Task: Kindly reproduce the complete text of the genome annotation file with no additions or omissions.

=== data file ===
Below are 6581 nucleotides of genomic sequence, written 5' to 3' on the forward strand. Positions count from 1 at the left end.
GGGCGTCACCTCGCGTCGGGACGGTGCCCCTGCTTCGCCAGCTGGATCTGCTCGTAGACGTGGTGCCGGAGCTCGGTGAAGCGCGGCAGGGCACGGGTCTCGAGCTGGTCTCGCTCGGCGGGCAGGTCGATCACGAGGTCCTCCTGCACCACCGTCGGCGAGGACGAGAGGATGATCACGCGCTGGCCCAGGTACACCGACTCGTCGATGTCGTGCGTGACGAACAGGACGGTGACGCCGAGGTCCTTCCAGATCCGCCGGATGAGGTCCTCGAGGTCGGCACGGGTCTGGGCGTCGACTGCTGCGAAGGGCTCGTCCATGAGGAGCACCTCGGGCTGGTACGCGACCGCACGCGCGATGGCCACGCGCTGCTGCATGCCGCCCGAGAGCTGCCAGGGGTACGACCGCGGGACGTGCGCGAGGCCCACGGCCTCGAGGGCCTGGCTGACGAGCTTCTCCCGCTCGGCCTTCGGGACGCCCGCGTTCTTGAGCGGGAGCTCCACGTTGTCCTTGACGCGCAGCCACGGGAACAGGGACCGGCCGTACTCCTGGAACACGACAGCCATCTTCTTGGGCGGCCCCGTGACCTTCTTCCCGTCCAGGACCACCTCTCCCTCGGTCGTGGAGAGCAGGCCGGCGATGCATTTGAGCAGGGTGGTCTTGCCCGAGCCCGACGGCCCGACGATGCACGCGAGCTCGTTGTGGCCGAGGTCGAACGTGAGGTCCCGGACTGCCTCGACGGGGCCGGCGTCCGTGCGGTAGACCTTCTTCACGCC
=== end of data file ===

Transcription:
Below are 6581 nucleotides of genomic sequence, written 5' to 3' on the forward strand. Positions count from 1 at the left end.
GGGCGTCACCTCGCGTCGGGACGGTGCCCCTGCTTCGCCAGCTGGATCTGCTCGTAGACGTGGTGCCGGAGCTCGGTGAAGCGCGGCAGGGCACGGGTCTCGAGCTGGTCTCGCTCGGCGGGCAGGTCGATCACGAGGTCCTCCTGCACCACCGTCGGCGAGGACGAGAGGATGATCACGCGCTGGCCCAGGTACACCGACTCGTCGATGTCGTGCGTGACGAACAGGACGGTGACGCCGAGGTCCTTCCAGATCCGCCGGATGAGGTCCTCGAGGTCGGCACGGGTCTGGGCGTCGACTGCTGCGAAGGGCTCGTCCATGAGGAGCACCTCGGGCTGGTACGCGACCGCACGCGCGATGGCCACGCGCTGCTGCATGCCGCCCGAGAGCTGCCAGGGGTACGACCGCGGGACGTGCGCGAGGCCCACGGCCTCGAGGGCCTGGCTGACGAGCTTCTCCCGCTCGGCCTTCGGGACGCCCGCGTTCTTGAGCGGGAGCTCCACGTTGTCCTTGACGCGCAGCCACGGGAACAGGGACCGGCCGTACTCCTGGAACACGACAGCCATCTTCTTGGGCGGCCCCGTGACCTTCTTCCCGTCCAGGACCACCTCTCCCTCGGTCGTGGAGAGCAGGCCGGCGATGCATTTGAGCAGGGTGGTCTTGCCCGAGCCCGACGGCCCGACGATGCACGCGAGCTCGTTGTGGCCGAGGTCGAACGTGAGGTCCCGGACTGCCTCGACGGGGCCGGCGTCCGTGCGGTAGACCTTCTTCACGCC